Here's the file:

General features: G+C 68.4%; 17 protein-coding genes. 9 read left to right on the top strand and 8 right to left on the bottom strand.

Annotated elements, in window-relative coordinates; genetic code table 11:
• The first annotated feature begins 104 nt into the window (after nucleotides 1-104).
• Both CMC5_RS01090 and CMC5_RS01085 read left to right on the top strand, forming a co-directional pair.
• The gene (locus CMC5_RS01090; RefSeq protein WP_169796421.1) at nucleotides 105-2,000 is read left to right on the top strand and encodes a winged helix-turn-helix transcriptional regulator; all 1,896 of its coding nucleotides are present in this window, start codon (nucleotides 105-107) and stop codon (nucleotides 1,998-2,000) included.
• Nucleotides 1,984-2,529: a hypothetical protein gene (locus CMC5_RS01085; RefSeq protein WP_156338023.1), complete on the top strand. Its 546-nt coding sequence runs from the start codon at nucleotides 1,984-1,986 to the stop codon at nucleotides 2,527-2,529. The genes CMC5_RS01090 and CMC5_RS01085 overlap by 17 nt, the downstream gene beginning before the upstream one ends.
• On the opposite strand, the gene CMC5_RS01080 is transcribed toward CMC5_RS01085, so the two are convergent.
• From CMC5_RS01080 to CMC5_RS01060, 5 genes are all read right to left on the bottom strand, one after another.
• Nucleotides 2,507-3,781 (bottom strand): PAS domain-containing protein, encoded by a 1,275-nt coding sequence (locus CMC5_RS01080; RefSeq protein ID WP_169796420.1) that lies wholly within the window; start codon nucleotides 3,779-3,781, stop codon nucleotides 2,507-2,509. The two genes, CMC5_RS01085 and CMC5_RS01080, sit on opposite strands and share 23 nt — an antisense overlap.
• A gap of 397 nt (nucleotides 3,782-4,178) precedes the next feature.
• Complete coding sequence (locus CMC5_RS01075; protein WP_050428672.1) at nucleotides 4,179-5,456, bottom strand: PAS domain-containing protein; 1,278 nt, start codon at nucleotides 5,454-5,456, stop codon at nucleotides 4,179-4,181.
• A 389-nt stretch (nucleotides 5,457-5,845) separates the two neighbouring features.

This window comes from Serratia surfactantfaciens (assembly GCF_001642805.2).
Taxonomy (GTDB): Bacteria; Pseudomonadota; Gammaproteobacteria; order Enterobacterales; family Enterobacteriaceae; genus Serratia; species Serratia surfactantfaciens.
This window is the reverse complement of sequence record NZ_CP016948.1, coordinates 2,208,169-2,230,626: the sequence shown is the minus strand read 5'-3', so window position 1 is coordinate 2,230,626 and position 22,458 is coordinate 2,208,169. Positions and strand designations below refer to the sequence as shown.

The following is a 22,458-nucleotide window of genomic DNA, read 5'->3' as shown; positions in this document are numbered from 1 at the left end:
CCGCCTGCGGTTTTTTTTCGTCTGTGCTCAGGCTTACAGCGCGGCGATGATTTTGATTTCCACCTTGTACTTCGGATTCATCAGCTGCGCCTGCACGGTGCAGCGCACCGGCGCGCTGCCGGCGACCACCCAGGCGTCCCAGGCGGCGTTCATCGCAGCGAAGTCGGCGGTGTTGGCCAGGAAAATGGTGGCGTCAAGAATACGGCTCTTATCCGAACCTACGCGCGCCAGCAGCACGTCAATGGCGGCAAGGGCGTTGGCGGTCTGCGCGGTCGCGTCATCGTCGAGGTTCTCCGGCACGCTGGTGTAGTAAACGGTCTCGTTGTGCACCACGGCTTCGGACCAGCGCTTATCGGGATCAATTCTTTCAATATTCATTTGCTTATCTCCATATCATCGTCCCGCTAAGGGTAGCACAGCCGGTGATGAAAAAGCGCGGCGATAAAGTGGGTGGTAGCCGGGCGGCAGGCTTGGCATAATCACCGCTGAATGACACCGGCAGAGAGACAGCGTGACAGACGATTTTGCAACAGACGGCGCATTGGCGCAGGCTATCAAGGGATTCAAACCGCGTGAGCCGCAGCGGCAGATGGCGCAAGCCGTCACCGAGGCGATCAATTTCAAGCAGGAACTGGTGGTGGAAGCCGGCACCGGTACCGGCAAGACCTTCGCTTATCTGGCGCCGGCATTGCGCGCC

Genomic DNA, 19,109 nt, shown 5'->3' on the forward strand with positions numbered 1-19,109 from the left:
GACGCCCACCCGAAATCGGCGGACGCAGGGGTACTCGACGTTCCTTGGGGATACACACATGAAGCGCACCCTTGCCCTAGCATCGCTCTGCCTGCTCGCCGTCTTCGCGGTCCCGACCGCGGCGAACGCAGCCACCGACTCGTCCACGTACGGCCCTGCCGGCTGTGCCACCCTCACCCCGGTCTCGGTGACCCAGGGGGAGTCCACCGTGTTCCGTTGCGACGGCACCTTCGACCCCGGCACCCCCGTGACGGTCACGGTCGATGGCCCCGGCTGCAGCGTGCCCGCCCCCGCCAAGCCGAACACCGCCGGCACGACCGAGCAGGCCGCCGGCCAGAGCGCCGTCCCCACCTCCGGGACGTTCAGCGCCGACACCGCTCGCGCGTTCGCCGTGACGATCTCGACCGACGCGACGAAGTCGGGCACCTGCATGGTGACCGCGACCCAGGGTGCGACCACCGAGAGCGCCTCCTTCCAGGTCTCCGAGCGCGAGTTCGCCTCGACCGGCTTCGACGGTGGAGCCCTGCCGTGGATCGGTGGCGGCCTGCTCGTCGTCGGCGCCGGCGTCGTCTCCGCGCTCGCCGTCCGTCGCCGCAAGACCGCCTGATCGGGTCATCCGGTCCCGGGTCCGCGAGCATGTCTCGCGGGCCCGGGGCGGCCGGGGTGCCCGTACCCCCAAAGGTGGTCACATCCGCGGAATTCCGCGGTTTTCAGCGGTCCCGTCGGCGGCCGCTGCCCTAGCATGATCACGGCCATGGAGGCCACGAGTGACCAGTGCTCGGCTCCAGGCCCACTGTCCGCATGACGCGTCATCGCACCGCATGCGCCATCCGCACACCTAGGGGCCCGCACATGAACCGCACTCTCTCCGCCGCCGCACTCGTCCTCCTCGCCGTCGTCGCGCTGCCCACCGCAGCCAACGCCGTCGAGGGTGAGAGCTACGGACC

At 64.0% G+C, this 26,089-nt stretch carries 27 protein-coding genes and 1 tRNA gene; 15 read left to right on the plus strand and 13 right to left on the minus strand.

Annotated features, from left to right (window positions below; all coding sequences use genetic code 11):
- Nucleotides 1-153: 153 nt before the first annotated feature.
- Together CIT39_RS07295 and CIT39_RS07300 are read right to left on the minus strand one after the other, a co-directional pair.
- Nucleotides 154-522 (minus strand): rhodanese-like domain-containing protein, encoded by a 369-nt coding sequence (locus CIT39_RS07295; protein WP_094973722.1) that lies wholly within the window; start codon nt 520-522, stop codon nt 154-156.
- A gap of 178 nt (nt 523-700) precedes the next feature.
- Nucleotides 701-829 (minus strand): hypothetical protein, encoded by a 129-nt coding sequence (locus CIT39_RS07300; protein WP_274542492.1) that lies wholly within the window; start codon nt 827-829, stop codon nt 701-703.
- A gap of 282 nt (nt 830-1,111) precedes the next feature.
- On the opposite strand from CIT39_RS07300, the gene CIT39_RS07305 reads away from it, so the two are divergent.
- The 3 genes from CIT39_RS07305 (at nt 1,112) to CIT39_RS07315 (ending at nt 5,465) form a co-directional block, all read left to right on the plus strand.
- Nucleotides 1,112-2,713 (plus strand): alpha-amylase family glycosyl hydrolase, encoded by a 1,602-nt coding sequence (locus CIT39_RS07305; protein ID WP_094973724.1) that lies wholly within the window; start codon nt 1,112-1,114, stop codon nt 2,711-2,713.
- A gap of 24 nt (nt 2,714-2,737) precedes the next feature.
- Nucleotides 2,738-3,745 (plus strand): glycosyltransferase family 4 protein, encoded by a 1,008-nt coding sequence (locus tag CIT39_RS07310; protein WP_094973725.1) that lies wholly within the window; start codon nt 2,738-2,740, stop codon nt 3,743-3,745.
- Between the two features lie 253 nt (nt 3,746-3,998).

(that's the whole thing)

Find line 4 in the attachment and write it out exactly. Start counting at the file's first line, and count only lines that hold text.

• Both CMC5_RS01090 and CMC5_RS01085 read left to right on the top strand, forming a co-directional pair.